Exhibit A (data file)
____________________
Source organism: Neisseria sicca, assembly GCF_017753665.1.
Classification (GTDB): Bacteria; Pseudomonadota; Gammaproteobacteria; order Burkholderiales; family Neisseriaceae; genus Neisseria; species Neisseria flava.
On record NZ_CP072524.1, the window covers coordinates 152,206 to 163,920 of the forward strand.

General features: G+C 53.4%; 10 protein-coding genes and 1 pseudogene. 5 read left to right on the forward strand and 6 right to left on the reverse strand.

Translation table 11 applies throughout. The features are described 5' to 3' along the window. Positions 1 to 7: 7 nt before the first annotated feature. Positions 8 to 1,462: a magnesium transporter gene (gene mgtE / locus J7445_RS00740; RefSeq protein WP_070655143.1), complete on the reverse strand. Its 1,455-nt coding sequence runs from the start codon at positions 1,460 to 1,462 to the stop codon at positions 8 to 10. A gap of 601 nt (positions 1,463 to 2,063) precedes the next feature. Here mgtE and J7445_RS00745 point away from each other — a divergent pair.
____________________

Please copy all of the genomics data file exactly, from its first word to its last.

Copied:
Source organism: Neisseria sicca, assembly GCF_017753665.1.
Classification (GTDB): Bacteria; Pseudomonadota; Gammaproteobacteria; order Burkholderiales; family Neisseriaceae; genus Neisseria; species Neisseria flava.
On record NZ_CP072524.1, the window covers coordinates 152,206 to 163,920 of the forward strand.

General features: G+C 53.4%; 10 protein-coding genes and 1 pseudogene. 5 read left to right on the forward strand and 6 right to left on the reverse strand.

Translation table 11 applies throughout. The features are described 5' to 3' along the window. Positions 1 to 7: 7 nt before the first annotated feature. Positions 8 to 1,462: a magnesium transporter gene (gene mgtE / locus J7445_RS00740; RefSeq protein WP_070655143.1), complete on the reverse strand. Its 1,455-nt coding sequence runs from the start codon at positions 1,460 to 1,462 to the stop codon at positions 8 to 10. A gap of 601 nt (positions 1,463 to 2,063) precedes the next feature. Here mgtE and J7445_RS00745 point away from each other — a divergent pair.